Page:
“You can be competent, or you can be incompetent,” Bruce often said. This concept needed to be repeated because my classmates were, many of them, “post high school,” meaning: still flaky, still irresponsible, still a liability in a student group project. At the time I was in my twenties, fresh from the army base across the road, where keeping your word was taken for granted. I was aghast when the program secretary complimented me for always returning my “overnight” materials the next morning. Turns out half the class was being irresponsible to the point where the secretary was considering a black list. You might assume, “Oh well, everybody finally shapes up when they graduate to the working world.” Then again, you might assume graduates with a business degree know how to be responsible in a workplace meeting.

Certainly Bruce was competent. He had once been a small town recreation worker, but now he owned a fixed wing aircraft and made his living across the time zone as a “municipal consultant.” Surely he had taken responsibility to become competent before he started his business. 

We learned abstract things such as what to do if a group became stuck—Right now, over in Britain, a big group called “parliament” is stuck over trying to take action to decide on Brexit. They claim they are “gridlocked—” We learned practical things such as how to run a debate or a panel, and precisely why to have one in the first place. We practised standing up to speak, just like in real life: The college default, as it happens, is for students to timidly speak from their seats, which is easier, but not done in real life, not for a town hall meeting.

One morning we began the class by writing a midterm. Open book, since we would have our books in real life. After the test was over, we resumed learning.  We had a low stage at one end of the room, and it was here that some of us, after the test, had to go up and role model having a meeting. I remember one of us was to be a member of the Royal Canadian Legion, as the legion is a traditional funding source for children’s sports. Others were similarly from the community. The goal of the meeting? To start up a summer camp. I forget who I was to be, I only remember I was on stage too, but not as the chairman, thank God: Our meeting got stuck.

We stayed stuck, right there in front of our classmates, as our chairman did the usual chairman things such as having only one person speak a time, on a maybe-not-so-clear topic, but stuck we were, spinning our wheels ever deeper into the sand, and stuck we stayed. Until our teacher had mercy on us, and released us to slink back to our seats.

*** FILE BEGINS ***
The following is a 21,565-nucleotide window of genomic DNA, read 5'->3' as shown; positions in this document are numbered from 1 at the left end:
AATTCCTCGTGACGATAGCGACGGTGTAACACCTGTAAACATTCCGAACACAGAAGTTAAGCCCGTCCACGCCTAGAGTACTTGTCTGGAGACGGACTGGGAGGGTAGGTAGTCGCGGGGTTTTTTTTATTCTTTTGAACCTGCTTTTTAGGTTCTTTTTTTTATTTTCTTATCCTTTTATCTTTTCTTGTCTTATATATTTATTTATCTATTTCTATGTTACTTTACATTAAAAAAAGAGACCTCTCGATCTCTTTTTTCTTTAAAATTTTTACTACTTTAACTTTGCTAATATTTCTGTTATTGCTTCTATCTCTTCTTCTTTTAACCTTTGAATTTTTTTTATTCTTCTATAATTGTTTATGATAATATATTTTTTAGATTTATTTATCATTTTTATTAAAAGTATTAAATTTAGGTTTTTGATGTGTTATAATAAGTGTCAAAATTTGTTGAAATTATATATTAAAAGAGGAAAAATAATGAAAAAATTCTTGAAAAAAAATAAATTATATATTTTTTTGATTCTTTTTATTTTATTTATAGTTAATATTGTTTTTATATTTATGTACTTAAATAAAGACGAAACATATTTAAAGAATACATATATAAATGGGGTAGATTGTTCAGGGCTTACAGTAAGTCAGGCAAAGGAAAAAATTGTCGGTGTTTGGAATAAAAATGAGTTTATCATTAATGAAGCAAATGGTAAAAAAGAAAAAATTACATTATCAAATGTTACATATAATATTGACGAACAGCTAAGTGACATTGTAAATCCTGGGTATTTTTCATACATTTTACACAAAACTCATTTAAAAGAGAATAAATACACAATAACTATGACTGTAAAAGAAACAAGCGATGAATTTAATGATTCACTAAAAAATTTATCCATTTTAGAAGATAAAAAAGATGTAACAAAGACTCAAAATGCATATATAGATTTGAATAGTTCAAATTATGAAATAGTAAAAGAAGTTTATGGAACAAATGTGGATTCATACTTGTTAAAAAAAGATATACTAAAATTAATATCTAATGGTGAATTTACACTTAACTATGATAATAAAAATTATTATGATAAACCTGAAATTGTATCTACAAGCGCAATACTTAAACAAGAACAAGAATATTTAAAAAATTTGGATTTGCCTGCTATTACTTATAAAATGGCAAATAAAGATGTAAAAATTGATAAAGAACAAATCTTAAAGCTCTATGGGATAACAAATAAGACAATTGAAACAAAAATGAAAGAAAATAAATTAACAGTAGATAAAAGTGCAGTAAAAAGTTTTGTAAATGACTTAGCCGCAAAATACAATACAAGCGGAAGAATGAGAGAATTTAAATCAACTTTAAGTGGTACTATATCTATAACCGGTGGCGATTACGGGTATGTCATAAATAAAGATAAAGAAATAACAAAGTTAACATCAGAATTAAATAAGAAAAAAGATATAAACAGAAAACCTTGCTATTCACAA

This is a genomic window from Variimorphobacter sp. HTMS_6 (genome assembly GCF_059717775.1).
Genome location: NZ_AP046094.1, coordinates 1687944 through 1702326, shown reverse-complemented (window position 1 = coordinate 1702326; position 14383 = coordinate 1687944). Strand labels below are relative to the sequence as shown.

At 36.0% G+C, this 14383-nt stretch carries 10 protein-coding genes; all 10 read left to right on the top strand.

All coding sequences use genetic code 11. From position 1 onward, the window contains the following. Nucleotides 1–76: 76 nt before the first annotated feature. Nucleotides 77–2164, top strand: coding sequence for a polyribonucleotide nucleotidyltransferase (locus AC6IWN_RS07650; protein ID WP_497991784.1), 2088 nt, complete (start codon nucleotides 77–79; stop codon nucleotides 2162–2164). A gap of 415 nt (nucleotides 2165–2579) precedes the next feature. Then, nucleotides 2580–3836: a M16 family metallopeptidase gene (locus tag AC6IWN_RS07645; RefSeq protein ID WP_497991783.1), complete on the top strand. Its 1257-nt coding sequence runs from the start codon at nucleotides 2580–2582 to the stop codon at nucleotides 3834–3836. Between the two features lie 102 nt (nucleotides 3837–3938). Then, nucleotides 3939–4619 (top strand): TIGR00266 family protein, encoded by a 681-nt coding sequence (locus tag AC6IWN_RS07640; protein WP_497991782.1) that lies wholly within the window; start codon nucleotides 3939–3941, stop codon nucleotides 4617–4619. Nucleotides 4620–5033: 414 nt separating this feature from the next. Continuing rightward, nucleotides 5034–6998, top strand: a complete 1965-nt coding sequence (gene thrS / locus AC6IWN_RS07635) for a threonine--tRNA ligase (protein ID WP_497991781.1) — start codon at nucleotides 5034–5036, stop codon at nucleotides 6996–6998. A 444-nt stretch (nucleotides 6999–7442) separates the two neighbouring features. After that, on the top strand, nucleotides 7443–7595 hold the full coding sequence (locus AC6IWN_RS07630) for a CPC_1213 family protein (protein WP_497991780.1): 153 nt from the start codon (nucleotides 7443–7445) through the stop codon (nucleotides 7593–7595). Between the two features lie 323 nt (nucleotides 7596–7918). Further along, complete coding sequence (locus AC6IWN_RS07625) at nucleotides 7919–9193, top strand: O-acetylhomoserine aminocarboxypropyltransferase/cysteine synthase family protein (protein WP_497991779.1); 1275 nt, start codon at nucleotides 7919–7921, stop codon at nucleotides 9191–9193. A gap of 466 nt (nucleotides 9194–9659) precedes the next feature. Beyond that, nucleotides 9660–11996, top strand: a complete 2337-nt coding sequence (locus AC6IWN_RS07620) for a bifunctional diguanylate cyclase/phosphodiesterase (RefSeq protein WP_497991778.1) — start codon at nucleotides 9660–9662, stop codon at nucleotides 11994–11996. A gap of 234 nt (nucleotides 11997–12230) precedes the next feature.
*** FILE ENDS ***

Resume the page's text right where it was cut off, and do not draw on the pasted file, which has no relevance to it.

Then our mentor raised his voice, not from hatred, not from anger, but for emphasis. “What the heck happened? You were stuck!…” We all shrank. “How could that be? You just wrote the mid term! Silence. “What should you have done?” …I’m pleased to say that I was the first person to timidly come up with something from our textbook. “Uh…”  “YES!” Once I had broken the logjam, Bruce knew we would all rush to consult the textbook and our notes, our bag of tricks… So he could immediately drop the topic. But not before giving us a final concept.

Bruce stormed, “You all reverted to old behaviour patterns!” Some things, I guess, you have to hear more than six times if you are to change. As it happened, I had just learned that community organizer Saul Alinsky—later, after President Obama was in the White House, known as “Barak Obama’s mentor”—had discovered the same frustrating limitation in trying to teach his people. I put up my hand and I said so, adding, “Now I’m feeling sorry for myself, because how the heck am I supposed to ever learn to change?” Our mentor replied that we students can learn the same way he did: By keeping an open mind.

What Was My Mentor’s Lasting Effect?

In my small-picture personal life, I have served as chairman of the board of directors of an evolving for-profit company: The other directors were eager action-oriented extroverts: As I kept them in check, yet moving forward against their realistic fears, I’m sure my classroom and textbook learning showed. 

For my big-picture citizen life, I have been able to see the world all the clearer… such as, during the past year, the British parliament, and the scandals of American social media. If two heads are better than one, and if their meetings were functional, then maybe Facebook’s CEO Mark Zuckerberg would not now be cravenly dodging a summons to speak in London before parliament. He knows “he done wrong.” 

And maybe Google would not have been found guilty and fined so heavily by the court of the European Union, not if at a Google meeting, someone had reminded the group of their former corporate vision of “Don’t be evil.” But if social media leaders—I’m looking at you, Zuckerberg—have bad character? Then it takes not a meeting but a miracle to save them. (On a computer nerd’s blog a commenter from Google exposed the ethical gap of his company: It was not pretty)

At the agency where I work, I once went around to each senior executive and I asked. Answer? I learned we do indeed have functional meetings, both at the senior executive level, which I don’t see, and at lower levels, which I do see. The sad thing is that I will read/hear/view on the internet, again and again, that businesspeople hate their workplace meetings. Why?